Airmic is hosting a number of roundtables in the coming weeks, focussed on three major issues: corporate culture, on which Airmic is collaborating with the Financial Reporting Council (FRC); restoring trust in audit and corporate governance (BEIS); and cyber security in supply chains (DCMS).
The overarching goal of Airmic in these discussions is to ensure that members of the risk profession are heard, and that Airmic, in its role as the association representing risk and insurance professionals, represents its membership as an effective voice of the profession.
“We find ourselves at a time of significant shifts and challenges, not least with the wide-ranging disruptions brought on by the pandemic,” says Hoe-Yeong Loke, research manager, Airmic.
“Besides fulfilling one of our roles as the voice of the risk profession, Airmic is facilitating these deliberations between our members, regulators, and the government on the key issues that will impact businesses as we all seek to recover from the tumult of the past year – issues ranging from cyber security in supply chains, to corporate governance and risk culture,” he adds.
Culture in the spotlight
The FRC collaboration on culture, seeks to support companies in establishing and promoting their desired culture more effectively and impactfully to succeed in the longer-term.
Members are invited to attend one or the other of two virtual roundtables, to be held on Wednesday, 30 June, 10.30am to 12.00pm, and on Friday, 9 July, 2.00 to 3.30pm, respectively.
The virtual roundtables will focus on four key questions:
- How do companies understand their culture?
- How are companies assessing, implementing and embedding, and monitoring their culture?
- What obstacles are companies encountering in promoting their desired corporate culture?
- What can companies struggling with promoting their desired culture do?
The output of the roundtables will culminate in a report and a toolkit to help companies integrate relevant matters and metrics into an overarching culture monitoring and embedding programmes.
The Covid-19 pandemic has also thrown corporate culture into the spotlight. The crisis raises questions as to the resilience and adaptivity of otherwise strong corporate cultures, Loke explains.
The project follows on from the FRC’s 2016 report, “Corporate Culture and the Role of Boards”. Since then, the FRC published the new UK Corporate Governance Code in 2018 which places a greater emphasis on culture.
“Furthermore, recent research has indicated that only around a half of companies provided meaningful commentary on their culture in their most recent annual reports, while many companies made no mention at all of assessing, embedding or reviewing their culture,” Loke adds.
Audit and corporate governance
Airmic is holding two enterprise risk management pop-up Special Interest Groups (SIGs), on two pieces of UK government consultation, to which members are invited to attend.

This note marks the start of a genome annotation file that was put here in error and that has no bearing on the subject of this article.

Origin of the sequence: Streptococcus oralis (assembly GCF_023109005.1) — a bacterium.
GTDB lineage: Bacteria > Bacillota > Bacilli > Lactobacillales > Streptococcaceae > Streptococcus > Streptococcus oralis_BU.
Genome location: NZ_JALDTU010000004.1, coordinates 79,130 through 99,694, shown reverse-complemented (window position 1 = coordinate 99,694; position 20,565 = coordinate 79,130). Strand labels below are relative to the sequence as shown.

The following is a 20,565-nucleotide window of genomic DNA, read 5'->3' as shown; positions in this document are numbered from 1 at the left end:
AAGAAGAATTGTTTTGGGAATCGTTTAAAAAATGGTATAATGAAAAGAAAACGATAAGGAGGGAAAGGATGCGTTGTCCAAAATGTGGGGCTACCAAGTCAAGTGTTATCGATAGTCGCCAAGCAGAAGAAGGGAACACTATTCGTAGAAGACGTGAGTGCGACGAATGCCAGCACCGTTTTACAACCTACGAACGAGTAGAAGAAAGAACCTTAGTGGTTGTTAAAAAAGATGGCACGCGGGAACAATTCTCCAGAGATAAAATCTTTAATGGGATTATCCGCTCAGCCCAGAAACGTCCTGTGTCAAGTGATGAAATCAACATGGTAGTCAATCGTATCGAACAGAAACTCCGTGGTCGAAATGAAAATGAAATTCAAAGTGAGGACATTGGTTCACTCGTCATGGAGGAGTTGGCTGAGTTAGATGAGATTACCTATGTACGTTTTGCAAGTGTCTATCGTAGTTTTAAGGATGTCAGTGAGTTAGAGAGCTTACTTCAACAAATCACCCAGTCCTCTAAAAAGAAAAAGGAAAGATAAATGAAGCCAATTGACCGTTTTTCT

These meetings will consider members’ views on the two pieces of government consultation and use them on a no-names basis, to contribute towards the Airmic response to the calls for views.
The first of these two online SIGs is on “Restoring trust in audit and corporate governance”, and will be held on Monday 28 June at 2.00 to 3.30pm.
The UK Department for Business, Energy & Industrial Strategy (BEIS) is seeking views on their white paper setting out proposals to strengthen the UK’s framework for major companies and the way they are audited.
The BEIS proposals set out how companies should report on their governance and finances; how reports should be audited audit; how the audit market should change; and how these should be overseen by a new regulator.
The full call for views, and the white paper can be read, here.
Cyber security in supply chains
The second of the two online SIGs, focuses on the issue of cyber security within organisations’ supply chains, and will be held on Friday 2 July at 2.00 to 3.30pm.
The UK Department for Digital, Culture, Media & Sport (DCMS) is calling for input to further understanding two aspects of supply chain cyber security.
Firstly, the DCMS wants to know how organisations across the market manage supply chain cyber risk and what additional government intervention would enable organisations to do this more effectively.
Secondly, the government department is consulting on the suitability of a proposed framework for Managed Service Provider security and how this framework could most appropriately be implemented to ensure adequate baseline security to manage the risks associated with Managed Service Providers.
The full call for views can be read, here.
The British Standards Institution (BSi) is inviting comments on its revised BS31100 standard on risk management. The document gives recommendations for implementing the principles and guidelines in BS ISO 31000: 2018, including the risk management framework and process.
Airmic plan to submit comments and is encouraging members to contribute to this process, sending comments to Hoe-Yeong Loke, at the address below, no later than 14 July, in time for comments to be consolidated and submitted to BSi.
Suggested changes to the draft should include ideas for how issues can resolved. If individuals prefer, they can make comments via BSi’s Standards Development Portal, here.
When the consultation closes, BSi will circulate the finalised list of comments for discussion during BSi committee meetings in August.
Airmic has a very active ERM Special Interest Group (one of a number of special interest groups). Interested in joining this? Contact Hoe-Yeong Loke at email@example.com.